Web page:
My close friends believe, 'Yash Chopra is fond of committing suicide'. But for me there's no creativity without challenge. I've never in my life made a film that's a remake of a South Indian or a Hollywood film. True, I failed with two of my favourite films Silsila and Lamhe. But they enthused me to take up more challenges. With Veer-Zaara I've taken on another challenge. Whether we've succeeded with the experiment or not is up to people to decide. But the music of Veer-Zaara isn't what I'd call a routine music score. I feel it isn't just music, we're trying actually trying to create history here. The tunes were composed by Madan Mohan and kept away for use in the future. Unfortunately he died young. When I planned Veer-Zaara I approached a number of other music directors. 'Lekin baat kuch bani nahin'. It was then that Madan Mohan's son Sanjeev Kohli who's the CEO of my company, suggested I listen to his father's unused tunes. From the hundreds of tunes, we selected around 30 and they were dummy-recorded. The results were impressive. The music fitted my theme completely. We finalized nine tunes for the film and two bonus for the fans of Madan Mohan. Almost 30 years after his death we've recorded his tunes in his - and my - favourite voice of Lata Mangeshkar. When she came for the recording she had tears in her eyes. She said, 'Madan Mohan was like my brother. You're like my brother. I feel I've gone back in past.'
You share a very special rapport with her?
Lataji has always been so kind to me. She can never say no to me. As long as I am there and she's there she'll continue to sing for my films. And if we're creating history in Veer-Zaara by reviving the melodies of Madan Mohan 30 years after his death, how can she not be there? And she's sung like an angel. That a lady of 75 can sing like this is unbelievable. 'Unhone hamari jaan nikal lee. Who log khush-naseeb hain jinhe Lataji ke saath aaj bhi kaam karne ka saubhagya mil raha hai'. People call her an avatar of Goddess Saraswati. When others sing they follow music, but when she sings, music follows her. I truly believe that. When she sang for Dhool Ka Phool the first film I directed, I was in awe of her. Today I'm much closer to her. But the awe remains. I'm a very small player in the story of the Indian film industry. She's given so much more. Today the two of us have come together with lyricist Javed Akhtar to pay a homage to one of our greatest music composers.
You're also starting your own music company.
I'm sure you know the old saying... necessity is the mother of invention. I never intended to start my own music company. But the music business is in the doldrums. All the music companies are dictating terms on how music albums should look and sound. To keep my head high I've started my music company with Veer-Zaara. Even the music of my production Dhoom has become a hit though there're no romantic songs in the film. People wonder how this film could come from my banner. But Dhoom has nothing to do with me directly. To keep the company going we need talent from outside. Let directors come to our banner from the outside with their own sensibilities. We've to make three-four different kinds of films every year. That's the only way to grow.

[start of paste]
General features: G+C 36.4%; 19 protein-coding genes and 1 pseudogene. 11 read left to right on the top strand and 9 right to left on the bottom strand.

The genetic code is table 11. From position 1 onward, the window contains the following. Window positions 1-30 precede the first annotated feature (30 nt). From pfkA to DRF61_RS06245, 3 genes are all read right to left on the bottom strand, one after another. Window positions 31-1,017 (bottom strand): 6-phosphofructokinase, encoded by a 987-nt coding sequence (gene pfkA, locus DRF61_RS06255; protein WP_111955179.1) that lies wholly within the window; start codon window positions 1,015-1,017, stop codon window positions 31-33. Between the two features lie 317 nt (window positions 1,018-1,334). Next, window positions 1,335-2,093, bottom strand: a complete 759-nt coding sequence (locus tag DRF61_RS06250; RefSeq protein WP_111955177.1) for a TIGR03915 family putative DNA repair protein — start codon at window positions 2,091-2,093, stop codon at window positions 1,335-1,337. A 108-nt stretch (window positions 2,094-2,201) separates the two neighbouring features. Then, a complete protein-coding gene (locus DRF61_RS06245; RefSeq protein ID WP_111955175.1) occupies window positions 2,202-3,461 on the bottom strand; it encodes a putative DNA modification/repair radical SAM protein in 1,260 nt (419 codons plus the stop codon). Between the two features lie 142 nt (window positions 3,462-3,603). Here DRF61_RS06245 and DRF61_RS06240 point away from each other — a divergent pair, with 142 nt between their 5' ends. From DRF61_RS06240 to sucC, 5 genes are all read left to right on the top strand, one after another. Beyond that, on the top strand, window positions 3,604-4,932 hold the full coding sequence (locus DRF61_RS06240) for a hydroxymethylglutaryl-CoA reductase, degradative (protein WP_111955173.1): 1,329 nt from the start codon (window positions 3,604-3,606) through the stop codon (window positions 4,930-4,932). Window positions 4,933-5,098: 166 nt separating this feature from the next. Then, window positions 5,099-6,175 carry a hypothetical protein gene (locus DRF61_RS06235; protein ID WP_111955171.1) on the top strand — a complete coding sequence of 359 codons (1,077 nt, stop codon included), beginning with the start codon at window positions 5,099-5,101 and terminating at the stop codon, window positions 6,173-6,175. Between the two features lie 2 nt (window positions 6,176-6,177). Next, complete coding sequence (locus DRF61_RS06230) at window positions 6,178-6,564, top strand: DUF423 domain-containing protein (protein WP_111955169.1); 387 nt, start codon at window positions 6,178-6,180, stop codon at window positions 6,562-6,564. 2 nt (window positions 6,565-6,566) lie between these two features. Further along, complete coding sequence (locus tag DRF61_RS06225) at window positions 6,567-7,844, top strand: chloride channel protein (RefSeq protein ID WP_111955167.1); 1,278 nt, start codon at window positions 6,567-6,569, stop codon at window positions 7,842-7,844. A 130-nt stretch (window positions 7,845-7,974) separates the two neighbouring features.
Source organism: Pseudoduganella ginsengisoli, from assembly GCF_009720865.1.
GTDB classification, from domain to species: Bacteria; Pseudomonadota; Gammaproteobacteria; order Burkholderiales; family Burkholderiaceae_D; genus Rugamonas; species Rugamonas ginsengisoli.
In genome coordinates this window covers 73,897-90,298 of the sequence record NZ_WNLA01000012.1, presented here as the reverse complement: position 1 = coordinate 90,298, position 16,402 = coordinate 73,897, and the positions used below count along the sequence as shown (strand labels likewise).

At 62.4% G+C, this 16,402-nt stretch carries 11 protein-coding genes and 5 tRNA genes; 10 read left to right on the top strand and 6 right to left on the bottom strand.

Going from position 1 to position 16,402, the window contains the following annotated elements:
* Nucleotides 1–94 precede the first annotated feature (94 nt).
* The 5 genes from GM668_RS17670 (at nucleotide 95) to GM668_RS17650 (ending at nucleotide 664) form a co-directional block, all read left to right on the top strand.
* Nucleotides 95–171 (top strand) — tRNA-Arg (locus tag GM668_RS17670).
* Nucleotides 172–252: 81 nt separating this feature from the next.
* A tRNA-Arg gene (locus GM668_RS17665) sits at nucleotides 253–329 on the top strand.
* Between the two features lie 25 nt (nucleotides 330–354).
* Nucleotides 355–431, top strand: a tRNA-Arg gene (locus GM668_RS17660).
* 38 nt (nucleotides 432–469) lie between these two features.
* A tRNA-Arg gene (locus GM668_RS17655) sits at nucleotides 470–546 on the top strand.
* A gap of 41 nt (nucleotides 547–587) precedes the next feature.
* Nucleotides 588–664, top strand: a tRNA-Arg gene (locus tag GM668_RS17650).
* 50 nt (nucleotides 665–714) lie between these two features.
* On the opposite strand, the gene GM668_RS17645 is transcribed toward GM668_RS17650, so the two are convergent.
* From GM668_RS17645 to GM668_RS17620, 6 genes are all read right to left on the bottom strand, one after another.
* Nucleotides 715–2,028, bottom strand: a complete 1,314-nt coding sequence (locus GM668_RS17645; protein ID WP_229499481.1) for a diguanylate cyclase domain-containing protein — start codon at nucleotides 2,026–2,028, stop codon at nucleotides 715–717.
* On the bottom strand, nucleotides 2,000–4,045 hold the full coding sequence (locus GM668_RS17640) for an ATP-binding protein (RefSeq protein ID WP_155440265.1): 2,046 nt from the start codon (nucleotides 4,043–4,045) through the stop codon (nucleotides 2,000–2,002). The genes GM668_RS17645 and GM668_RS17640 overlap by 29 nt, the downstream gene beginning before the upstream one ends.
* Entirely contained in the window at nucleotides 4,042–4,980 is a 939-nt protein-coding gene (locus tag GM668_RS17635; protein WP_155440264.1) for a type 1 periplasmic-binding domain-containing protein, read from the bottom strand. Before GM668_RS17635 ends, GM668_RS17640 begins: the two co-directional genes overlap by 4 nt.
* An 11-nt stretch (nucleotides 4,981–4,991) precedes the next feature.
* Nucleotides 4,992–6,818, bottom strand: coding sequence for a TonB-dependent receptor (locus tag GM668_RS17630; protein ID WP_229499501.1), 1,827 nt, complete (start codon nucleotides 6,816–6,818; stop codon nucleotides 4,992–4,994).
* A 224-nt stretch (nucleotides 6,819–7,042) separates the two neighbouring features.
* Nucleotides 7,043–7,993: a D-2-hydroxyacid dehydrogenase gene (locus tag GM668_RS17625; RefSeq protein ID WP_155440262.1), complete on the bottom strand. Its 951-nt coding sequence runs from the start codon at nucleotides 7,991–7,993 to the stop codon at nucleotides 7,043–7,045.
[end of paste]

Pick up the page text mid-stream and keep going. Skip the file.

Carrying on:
How do you explain the immense success of your productions like Hum Tum and Dhoom which you don't direct?
That's my son Aditya Chopra's domain. He handles the creative side of our productions. I handle the financial aspect. When Aditya or I make film then we discuss everything in detail. But a film like Dhoom is orchestrated entirely by him. Being a romantic film Hum Tum wasn't so costly. But Dhoom being an action film was very expensive.We had to import eight-nine mo'bikes. Australian stuntmen participated. Production costs shot back. But when I saw the end-product, I knew it was going to be successful. I never thought it'd be this successful. Without major stars - Abhishek, John Abraham, Esha Deol and my younger son Uday aren't really big stars - the film is doing unbelievable business. I think Dhoom worked for its young international look. Though I'm the producer I don't have anything to do with Dhoom's creativity.
And yet in the 1970s you made action films like Deewar, Kaala Patthar and Trishul?
Those subjects came to me and I liked them. But thereafter I had a series of failures like Vijay, Parampara and Faasle. Then one day I was driving down to town from my home in suburbs of Mumbai. Every hoarding that I saw had men holding guns in their hands. I realized I was losing my way. I believed in romantic films, so why wasn't I making them? That's how I made Chandni. When I was asked about the film's highlights I said the songs are the highlights. When a distributor saw Vinod Khanna in a romantic role he left my film! When it was released people predicted it would flop in week. But its success reaffirmed my faith in my vision and my audience. That faith has stood by me all these years.
What do you feel about the films being made these days?
We're making all kinds of films - English, Hinglish, sex, horror... this and that. It's a healthy trend. But for a film to run it has to have Indian values. For a film to be a blockbuster it has to be rooted to our culture.